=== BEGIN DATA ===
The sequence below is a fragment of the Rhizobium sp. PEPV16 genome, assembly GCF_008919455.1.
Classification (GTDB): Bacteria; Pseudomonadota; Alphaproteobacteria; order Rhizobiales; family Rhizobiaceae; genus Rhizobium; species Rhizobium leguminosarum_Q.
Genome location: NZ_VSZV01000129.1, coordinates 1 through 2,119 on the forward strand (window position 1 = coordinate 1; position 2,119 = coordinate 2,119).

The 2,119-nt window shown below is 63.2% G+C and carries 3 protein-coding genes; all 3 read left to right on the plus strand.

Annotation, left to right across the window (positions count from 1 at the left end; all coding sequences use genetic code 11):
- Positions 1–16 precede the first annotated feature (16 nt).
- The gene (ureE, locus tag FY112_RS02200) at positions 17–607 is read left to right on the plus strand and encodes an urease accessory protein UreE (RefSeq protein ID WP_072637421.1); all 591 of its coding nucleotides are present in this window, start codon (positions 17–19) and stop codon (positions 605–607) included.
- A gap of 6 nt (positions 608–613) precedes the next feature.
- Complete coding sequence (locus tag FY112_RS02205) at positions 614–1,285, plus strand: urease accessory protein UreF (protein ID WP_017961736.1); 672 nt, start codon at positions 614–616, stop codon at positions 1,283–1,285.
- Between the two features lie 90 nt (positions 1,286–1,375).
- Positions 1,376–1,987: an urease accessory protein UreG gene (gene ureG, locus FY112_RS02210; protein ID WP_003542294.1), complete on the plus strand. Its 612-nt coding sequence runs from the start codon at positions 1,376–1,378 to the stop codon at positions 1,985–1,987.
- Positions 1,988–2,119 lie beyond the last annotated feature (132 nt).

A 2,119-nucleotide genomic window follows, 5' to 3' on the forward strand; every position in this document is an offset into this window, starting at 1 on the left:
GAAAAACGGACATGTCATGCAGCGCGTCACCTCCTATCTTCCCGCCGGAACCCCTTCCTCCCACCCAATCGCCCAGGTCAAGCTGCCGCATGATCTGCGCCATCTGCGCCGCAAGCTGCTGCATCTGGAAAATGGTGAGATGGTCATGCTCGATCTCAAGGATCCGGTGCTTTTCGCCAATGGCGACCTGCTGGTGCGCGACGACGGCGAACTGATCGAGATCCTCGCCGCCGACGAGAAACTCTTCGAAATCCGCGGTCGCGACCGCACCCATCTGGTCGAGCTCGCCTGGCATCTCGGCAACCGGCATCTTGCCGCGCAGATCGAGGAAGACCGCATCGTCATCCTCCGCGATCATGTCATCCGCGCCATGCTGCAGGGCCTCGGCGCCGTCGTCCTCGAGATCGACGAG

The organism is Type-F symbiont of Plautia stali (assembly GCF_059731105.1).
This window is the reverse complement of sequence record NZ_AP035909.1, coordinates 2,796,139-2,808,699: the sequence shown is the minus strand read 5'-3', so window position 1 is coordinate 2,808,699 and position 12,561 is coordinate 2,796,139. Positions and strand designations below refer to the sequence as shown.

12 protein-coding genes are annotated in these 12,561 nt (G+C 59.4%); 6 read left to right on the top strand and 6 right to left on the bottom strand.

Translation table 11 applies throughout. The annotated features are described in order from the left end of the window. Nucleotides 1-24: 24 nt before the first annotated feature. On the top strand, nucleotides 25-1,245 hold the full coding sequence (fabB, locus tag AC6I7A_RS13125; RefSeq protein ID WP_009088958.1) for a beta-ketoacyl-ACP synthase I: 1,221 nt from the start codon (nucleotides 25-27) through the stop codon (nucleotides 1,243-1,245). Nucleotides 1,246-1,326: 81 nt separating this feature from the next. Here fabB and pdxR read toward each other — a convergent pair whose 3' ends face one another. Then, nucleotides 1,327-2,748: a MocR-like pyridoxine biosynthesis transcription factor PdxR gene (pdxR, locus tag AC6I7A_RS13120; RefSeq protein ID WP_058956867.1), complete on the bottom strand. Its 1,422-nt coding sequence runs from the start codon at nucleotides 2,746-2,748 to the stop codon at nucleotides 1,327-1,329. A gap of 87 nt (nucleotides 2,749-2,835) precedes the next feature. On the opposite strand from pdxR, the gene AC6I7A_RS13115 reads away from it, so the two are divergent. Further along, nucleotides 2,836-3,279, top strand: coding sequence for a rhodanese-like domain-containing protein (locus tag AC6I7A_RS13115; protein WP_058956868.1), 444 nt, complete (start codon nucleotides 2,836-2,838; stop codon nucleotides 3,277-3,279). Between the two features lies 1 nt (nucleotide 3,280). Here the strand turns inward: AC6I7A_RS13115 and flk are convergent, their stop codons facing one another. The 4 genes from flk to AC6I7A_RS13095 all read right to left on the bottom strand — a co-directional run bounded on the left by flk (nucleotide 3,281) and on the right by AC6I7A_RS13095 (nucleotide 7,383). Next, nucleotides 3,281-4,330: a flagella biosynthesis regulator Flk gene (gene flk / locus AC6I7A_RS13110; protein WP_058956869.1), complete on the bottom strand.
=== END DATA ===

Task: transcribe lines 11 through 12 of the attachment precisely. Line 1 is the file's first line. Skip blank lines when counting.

- Positions 1,376–1,987: an urease accessory protein UreG gene (gene ureG, locus FY112_RS02210; protein ID WP_003542294.1), complete on the plus strand. Its 612-nt coding sequence runs from the start codon at positions 1,376–1,378 to the stop codon at positions 1,985–1,987.
- Positions 1,988–2,119 lie beyond the last annotated feature (132 nt).